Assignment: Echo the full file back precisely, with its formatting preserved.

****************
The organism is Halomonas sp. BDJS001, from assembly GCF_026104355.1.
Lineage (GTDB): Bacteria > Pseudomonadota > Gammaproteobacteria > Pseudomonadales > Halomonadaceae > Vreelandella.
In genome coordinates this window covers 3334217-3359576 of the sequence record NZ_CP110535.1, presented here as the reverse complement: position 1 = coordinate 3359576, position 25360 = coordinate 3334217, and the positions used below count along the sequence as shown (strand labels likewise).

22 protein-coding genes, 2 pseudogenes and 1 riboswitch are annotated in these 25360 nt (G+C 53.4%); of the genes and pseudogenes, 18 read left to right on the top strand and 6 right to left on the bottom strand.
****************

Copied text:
The organism is Halomonas sp. BDJS001, from assembly GCF_026104355.1.
Lineage (GTDB): Bacteria > Pseudomonadota > Gammaproteobacteria > Pseudomonadales > Halomonadaceae > Vreelandella.
In genome coordinates this window covers 3334217-3359576 of the sequence record NZ_CP110535.1, presented here as the reverse complement: position 1 = coordinate 3359576, position 25360 = coordinate 3334217, and the positions used below count along the sequence as shown (strand labels likewise).

22 protein-coding genes, 2 pseudogenes and 1 riboswitch are annotated in these 25360 nt (G+C 53.4%); of the genes and pseudogenes, 18 read left to right on the top strand and 6 right to left on the bottom strand.